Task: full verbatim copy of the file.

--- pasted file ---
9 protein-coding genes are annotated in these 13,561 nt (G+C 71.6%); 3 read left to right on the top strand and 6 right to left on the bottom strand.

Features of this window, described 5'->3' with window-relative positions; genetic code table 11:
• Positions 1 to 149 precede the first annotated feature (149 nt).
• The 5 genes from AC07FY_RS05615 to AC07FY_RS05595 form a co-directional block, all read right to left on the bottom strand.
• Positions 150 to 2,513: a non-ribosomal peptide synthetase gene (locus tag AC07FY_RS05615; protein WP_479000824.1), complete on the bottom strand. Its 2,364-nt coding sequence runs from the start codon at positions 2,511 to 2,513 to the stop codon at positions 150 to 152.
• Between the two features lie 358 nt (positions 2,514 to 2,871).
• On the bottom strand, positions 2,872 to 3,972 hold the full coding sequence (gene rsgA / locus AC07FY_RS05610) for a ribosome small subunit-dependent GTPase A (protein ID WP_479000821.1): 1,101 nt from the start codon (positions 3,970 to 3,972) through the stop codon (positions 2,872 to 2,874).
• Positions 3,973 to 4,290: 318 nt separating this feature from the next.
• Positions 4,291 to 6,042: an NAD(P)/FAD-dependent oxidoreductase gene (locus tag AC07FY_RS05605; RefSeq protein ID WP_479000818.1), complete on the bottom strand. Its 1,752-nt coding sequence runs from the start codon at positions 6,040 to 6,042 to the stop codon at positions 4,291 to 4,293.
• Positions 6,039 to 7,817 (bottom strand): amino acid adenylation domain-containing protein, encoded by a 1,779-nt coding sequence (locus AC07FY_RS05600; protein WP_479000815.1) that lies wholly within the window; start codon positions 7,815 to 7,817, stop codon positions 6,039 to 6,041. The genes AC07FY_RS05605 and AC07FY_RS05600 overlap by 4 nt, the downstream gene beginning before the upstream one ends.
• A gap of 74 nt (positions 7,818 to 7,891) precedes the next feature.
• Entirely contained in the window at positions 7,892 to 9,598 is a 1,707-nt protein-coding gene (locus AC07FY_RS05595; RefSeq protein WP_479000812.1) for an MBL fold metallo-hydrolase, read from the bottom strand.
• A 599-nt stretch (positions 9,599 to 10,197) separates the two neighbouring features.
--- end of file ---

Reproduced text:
9 protein-coding genes are annotated in these 13,561 nt (G+C 71.6%); 3 read left to right on the top strand and 6 right to left on the bottom strand.

Features of this window, described 5'->3' with window-relative positions; genetic code table 11:
• Positions 1 to 149 precede the first annotated feature (149 nt).
• The 5 genes from AC07FY_RS05615 to AC07FY_RS05595 form a co-directional block, all read right to left on the bottom strand.
• Positions 150 to 2,513: a non-ribosomal peptide synthetase gene (locus tag AC07FY_RS05615; protein WP_479000824.1), complete on the bottom strand. Its 2,364-nt coding sequence runs from the start codon at positions 2,511 to 2,513 to the stop codon at positions 150 to 152.
• Between the two features lie 358 nt (positions 2,514 to 2,871).
• On the bottom strand, positions 2,872 to 3,972 hold the full coding sequence (gene rsgA / locus AC07FY_RS05610) for a ribosome small subunit-dependent GTPase A (protein ID WP_479000821.1): 1,101 nt from the start codon (positions 3,970 to 3,972) through the stop codon (positions 2,872 to 2,874).
• Positions 3,973 to 4,290: 318 nt separating this feature from the next.
• Positions 4,291 to 6,042: an NAD(P)/FAD-dependent oxidoreductase gene (locus tag AC07FY_RS05605; RefSeq protein ID WP_479000818.1), complete on the bottom strand. Its 1,752-nt coding sequence runs from the start codon at positions 6,040 to 6,042 to the stop codon at positions 4,291 to 4,293.
• Positions 6,039 to 7,817 (bottom strand): amino acid adenylation domain-containing protein, encoded by a 1,779-nt coding sequence (locus AC07FY_RS05600; protein WP_479000815.1) that lies wholly within the window; start codon positions 7,815 to 7,817, stop codon positions 6,039 to 6,041. The genes AC07FY_RS05605 and AC07FY_RS05600 overlap by 4 nt, the downstream gene beginning before the upstream one ends.
• A gap of 74 nt (positions 7,818 to 7,891) precedes the next feature.
• Entirely contained in the window at positions 7,892 to 9,598 is a 1,707-nt protein-coding gene (locus AC07FY_RS05595; RefSeq protein WP_479000812.1) for an MBL fold metallo-hydrolase, read from the bottom strand.
• A 599-nt stretch (positions 9,599 to 10,197) separates the two neighbouring features.